US will not turn back flights over Ebola outbreak: White House
Asserting that there was "no significant risk" to the country from the Ebola outbreak, the White House has ruled out turning back flights coming to the US and said there are screening measures in place to ward off threats from the disease
Washington: Asserting that there was "no significant risk" to the country from the Ebola outbreak, the White House has ruled out turning back flights coming to the US and said there are screening measures in place to ward off threats from the disease.
"No, not at this point," the White House Press Secretary, Josh Earnest, told reporters when asked if the flights coming to the US would be turned back over Ebola. "At this point, there are screenings that are in place both before individuals board flights in their home countries or where these flights originate, but also after these individuals arrive here in the United States they're screened once again," he said.
"There are facilities available that if an individual is detected exhibiting these symptoms, that they can be quarantined and promptly evaluated by a medical professional," he added. The Centers for Disease Control, which is in close coordination with the World Health Organisation and other multilateral organisations, he said, has assessed that there is "no significant risk" to the United States from this current Ebola outbreak.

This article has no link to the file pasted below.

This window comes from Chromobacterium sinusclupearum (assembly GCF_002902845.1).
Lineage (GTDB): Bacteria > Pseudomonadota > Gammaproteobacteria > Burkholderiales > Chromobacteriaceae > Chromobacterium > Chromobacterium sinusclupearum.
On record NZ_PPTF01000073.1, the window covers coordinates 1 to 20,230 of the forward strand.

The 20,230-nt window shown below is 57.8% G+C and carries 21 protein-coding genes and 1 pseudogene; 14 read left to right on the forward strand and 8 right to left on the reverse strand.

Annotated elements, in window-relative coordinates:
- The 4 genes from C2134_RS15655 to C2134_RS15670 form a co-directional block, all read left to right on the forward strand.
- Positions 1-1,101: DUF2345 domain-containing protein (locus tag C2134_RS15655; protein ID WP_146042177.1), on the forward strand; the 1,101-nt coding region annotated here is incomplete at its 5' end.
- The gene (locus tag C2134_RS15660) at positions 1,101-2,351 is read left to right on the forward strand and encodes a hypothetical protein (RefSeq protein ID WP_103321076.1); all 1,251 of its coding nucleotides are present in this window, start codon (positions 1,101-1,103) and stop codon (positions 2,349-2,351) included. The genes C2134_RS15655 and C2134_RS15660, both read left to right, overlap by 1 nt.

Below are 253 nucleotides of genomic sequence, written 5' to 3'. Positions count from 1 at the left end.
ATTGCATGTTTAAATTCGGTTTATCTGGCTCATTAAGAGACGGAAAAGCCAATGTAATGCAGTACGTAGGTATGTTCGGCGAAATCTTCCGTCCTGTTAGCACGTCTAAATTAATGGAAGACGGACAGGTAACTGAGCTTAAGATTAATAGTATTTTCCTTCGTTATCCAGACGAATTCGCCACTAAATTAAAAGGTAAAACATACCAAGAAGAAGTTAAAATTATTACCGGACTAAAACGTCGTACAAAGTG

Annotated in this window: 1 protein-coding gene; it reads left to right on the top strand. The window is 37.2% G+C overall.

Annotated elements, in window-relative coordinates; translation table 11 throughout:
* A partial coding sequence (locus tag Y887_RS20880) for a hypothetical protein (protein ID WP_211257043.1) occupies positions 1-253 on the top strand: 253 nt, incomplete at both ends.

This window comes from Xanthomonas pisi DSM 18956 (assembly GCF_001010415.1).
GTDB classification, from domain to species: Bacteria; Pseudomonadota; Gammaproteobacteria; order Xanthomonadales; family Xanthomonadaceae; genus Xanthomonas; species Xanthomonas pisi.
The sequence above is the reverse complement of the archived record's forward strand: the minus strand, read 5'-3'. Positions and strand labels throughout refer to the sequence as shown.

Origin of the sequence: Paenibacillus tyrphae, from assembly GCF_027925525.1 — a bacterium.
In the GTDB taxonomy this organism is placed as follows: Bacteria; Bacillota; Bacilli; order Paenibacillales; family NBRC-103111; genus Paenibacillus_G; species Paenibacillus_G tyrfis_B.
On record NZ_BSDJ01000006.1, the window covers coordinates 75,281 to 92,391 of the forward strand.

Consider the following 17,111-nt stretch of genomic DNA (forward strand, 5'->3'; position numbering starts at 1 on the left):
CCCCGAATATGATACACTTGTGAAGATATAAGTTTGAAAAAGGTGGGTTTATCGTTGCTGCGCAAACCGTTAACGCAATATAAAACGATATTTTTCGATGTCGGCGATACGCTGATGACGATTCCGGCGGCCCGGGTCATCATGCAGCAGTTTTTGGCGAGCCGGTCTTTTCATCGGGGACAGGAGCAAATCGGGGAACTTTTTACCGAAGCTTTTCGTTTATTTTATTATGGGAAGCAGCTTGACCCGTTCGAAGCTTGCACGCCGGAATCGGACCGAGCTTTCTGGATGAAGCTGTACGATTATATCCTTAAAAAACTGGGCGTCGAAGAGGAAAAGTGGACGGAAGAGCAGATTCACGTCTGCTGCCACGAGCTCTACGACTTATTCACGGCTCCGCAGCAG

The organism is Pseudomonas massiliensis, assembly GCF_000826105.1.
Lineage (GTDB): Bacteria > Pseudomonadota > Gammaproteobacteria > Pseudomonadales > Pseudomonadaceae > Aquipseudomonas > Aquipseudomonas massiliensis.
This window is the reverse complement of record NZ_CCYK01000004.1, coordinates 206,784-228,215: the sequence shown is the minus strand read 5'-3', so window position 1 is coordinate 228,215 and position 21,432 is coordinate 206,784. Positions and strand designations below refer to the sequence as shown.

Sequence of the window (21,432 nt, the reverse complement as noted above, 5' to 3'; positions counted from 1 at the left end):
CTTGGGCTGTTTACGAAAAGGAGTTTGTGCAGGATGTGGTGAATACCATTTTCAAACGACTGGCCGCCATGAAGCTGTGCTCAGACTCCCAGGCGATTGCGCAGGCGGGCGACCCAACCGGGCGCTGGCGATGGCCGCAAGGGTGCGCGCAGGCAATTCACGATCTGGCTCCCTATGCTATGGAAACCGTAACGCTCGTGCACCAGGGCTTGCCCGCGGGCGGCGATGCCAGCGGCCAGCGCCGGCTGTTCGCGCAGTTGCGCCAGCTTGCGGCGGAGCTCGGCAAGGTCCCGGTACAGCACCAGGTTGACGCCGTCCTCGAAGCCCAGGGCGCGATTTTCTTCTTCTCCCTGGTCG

"It's important for the public to understand that the reason that it's important to identify the symptoms is you're not contagious unless you exhibit the symptoms of this disease. That's what differentiates it from a common cold or the flu, where, of course, individuals can be contagious before they start exhibiting the symptoms," he added.
"It's also important for people to understand that this disease is not transmitted through the air, it's not transmitted through the water, and it would not be transmitted through food here in the United States. That's why the CDC has assessed that there's no significant risk to the United States from this current Ebola outbreak," Earnest said.
The United States Secret Service and the State Department have ensured that their officers are properly trained to identify individuals coming from Africa who are exhibiting these symptoms. Meanwhile the US Secretary of Health and Human Services (HHS), Sylvia Mathews Burwell, and Centers for Disease Control and Prevention (CDC) Director Dr Tom Frieden consulted yesterday with the President of Guinea Alpha Conde, and senior officials from Liberia and Sierra Leone about the outbreak of Ebola in West Africa.
The group identified national and regional priorities and held intensive discussions on the types of assistance needed to mount an effective response. Burwell and Frieden reiterated US engagement and support for efforts to control the outbreak and address the challenge. The discussions took place on the margins of the US-African Leaders Summit now taking place in Washington.